Actually, that was the last post you made on SFT. I was looking for info on what you were needing the dry air for - like a plasma cutter. Wondering if maybe there was some other underlying issue to be dealt with? And that's what I came up with on my first shot. :rolleyes:

amalgam - May 2, 2006 12:32 PM (GMT)
I will media blast and apply clear coats to my pieces. As far as I know, this two procedures need very dry air. I have also seen someone installing the Franzinator after the tank; is that another way to go?


Franz© - May 2, 2006 04:35 PM (GMT)
The nature of the beast is that it will seperate maximum water from the air where you can cause the most change in temperature. Hot air holds more water than cold air, that's one of the nonrepealable laws of physics.

That said, the Franzinator works best between the compressor and the receiver, because the air coming from the compressor is hottest, and it can be cooled suddenly as it passes thru the colum.

It also has some efficiency when installed just prior to the point of use of the compressed air, but not as much as when between the compressor and receiver. In my system I have both. I also probably have less moisture to deal with by the nature of where you live and where I live.

Blasting will work with wet air, but you'll loose some efficiency. Any painting operation needs the cleanest air you can supply.

amalgam - May 2, 2006 05:01 PM (GMT)
Got ya!!! Having said that, I will do as you did. One Franzinator between the compressor and the tank and the other between the tank and my regulator.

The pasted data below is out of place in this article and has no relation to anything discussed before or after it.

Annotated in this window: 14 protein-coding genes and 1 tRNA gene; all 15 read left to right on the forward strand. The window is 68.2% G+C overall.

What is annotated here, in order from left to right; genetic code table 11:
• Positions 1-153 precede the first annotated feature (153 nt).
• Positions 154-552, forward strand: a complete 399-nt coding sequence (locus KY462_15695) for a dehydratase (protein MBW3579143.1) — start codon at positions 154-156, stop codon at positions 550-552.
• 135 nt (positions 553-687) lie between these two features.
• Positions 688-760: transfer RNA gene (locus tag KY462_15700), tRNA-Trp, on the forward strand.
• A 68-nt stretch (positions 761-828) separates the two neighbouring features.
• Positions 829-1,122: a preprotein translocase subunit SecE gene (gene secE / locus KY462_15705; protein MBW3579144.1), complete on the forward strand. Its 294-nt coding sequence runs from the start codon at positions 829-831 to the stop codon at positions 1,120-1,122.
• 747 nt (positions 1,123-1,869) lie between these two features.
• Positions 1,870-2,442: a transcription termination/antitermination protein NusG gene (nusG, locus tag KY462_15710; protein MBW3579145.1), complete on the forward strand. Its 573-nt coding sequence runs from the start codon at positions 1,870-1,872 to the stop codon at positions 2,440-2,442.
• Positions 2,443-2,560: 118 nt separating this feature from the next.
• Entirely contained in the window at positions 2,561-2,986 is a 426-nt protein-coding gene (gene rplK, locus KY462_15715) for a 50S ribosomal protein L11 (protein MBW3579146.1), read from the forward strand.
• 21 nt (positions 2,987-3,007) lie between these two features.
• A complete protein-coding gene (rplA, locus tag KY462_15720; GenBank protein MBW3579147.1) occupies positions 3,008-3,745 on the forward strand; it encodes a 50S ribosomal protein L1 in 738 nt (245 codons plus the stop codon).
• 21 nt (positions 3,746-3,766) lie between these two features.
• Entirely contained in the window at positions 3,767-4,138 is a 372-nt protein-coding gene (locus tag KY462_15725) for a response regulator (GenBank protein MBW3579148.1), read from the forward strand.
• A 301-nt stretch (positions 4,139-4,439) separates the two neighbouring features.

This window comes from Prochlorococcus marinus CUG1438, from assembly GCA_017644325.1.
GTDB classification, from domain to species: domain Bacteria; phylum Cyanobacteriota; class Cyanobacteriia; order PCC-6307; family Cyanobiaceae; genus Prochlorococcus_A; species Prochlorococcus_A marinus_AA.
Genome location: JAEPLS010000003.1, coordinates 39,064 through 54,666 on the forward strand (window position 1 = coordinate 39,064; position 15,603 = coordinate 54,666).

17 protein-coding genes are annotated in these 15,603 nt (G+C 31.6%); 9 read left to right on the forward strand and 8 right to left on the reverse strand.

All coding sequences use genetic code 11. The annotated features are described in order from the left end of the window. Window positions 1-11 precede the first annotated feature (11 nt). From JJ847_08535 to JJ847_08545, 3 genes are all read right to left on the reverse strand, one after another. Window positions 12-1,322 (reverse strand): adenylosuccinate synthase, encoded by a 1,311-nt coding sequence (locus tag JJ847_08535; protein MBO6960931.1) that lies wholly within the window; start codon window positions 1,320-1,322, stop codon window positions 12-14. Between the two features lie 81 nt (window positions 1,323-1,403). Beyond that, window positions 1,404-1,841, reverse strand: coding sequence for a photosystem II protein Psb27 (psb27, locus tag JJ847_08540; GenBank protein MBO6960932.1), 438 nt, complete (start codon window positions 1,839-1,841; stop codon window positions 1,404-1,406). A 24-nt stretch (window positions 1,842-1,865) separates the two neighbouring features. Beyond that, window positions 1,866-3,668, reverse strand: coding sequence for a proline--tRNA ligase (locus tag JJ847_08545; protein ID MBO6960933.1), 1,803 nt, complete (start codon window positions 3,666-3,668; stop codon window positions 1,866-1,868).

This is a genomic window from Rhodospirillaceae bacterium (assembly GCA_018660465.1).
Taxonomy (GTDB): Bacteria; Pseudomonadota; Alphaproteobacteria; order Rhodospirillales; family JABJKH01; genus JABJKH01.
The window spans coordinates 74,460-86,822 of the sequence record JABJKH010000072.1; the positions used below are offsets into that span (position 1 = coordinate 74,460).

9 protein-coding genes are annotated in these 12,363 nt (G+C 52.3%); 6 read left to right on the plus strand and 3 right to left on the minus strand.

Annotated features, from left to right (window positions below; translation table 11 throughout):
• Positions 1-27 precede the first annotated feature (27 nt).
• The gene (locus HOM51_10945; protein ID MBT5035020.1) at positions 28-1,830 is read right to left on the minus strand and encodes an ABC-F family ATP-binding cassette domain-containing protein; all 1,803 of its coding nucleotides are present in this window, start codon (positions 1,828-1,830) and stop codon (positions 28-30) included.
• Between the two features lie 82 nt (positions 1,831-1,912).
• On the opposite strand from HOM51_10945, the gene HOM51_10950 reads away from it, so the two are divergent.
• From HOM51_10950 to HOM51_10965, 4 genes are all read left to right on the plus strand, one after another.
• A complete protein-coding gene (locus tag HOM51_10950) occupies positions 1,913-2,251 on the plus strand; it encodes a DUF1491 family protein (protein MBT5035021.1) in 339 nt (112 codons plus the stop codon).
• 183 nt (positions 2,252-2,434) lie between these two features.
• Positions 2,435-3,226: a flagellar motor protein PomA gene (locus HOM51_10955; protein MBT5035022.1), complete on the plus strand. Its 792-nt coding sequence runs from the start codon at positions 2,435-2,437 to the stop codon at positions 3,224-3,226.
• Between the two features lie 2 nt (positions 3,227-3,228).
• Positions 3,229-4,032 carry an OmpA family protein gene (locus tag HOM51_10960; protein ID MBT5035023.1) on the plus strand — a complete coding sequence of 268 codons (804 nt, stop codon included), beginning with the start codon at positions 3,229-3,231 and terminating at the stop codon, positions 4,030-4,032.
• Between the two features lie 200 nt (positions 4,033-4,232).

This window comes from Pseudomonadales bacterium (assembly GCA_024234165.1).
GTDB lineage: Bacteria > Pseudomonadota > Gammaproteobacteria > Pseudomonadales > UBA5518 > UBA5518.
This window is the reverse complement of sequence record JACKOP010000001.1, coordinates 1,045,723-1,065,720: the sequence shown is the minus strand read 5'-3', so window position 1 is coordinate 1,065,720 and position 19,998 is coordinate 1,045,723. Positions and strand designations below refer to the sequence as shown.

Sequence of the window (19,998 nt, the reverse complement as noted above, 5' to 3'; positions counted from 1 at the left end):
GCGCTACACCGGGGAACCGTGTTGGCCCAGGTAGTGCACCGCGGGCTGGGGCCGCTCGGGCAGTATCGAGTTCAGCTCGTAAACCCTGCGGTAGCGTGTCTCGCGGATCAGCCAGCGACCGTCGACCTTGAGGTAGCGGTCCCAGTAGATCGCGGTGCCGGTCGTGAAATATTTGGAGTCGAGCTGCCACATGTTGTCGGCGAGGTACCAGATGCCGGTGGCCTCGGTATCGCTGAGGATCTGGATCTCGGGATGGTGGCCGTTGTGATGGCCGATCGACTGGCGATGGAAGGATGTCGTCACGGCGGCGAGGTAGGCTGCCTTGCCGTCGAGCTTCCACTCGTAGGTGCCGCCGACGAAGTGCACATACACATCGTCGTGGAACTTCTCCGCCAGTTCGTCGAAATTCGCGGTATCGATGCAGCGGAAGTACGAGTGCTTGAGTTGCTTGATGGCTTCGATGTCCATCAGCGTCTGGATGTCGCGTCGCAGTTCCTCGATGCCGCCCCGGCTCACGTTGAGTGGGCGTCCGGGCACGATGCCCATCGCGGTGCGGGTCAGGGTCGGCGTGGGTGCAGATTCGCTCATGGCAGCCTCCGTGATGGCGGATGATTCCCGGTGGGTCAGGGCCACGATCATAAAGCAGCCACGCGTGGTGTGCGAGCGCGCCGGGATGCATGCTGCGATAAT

Would you mind giving me the dimmensions of your chamber?

Thank you


Franz© - May 2, 2006 05:07 PM (GMT)
The primary units are 2" diameter pipe, 37" long. The air enters 19" from the bottom.
DON'T forget, there is an elbow inside that turns the air down when it enters the colum.

egon - May 5, 2006 10:56 AM (GMT)
Recalling from a past life.

air compressor - aftercooler - water seperator - desicant type regenerating dryer - receiver.

Suggest putting a regenerating desicant dryer after Franz's seperator. There are some reasonably priced ones on the market. Largest receiver possible with auto drain valve on the bottom and regular blowdowns.

Note: There were two items I would run for in the plant. Gas alarm or low air pressure! :D

And a really fun job at -40C was wrapping steam hozes around a frozen air line and pumping in methanol to twaw things out! :D

Egon :D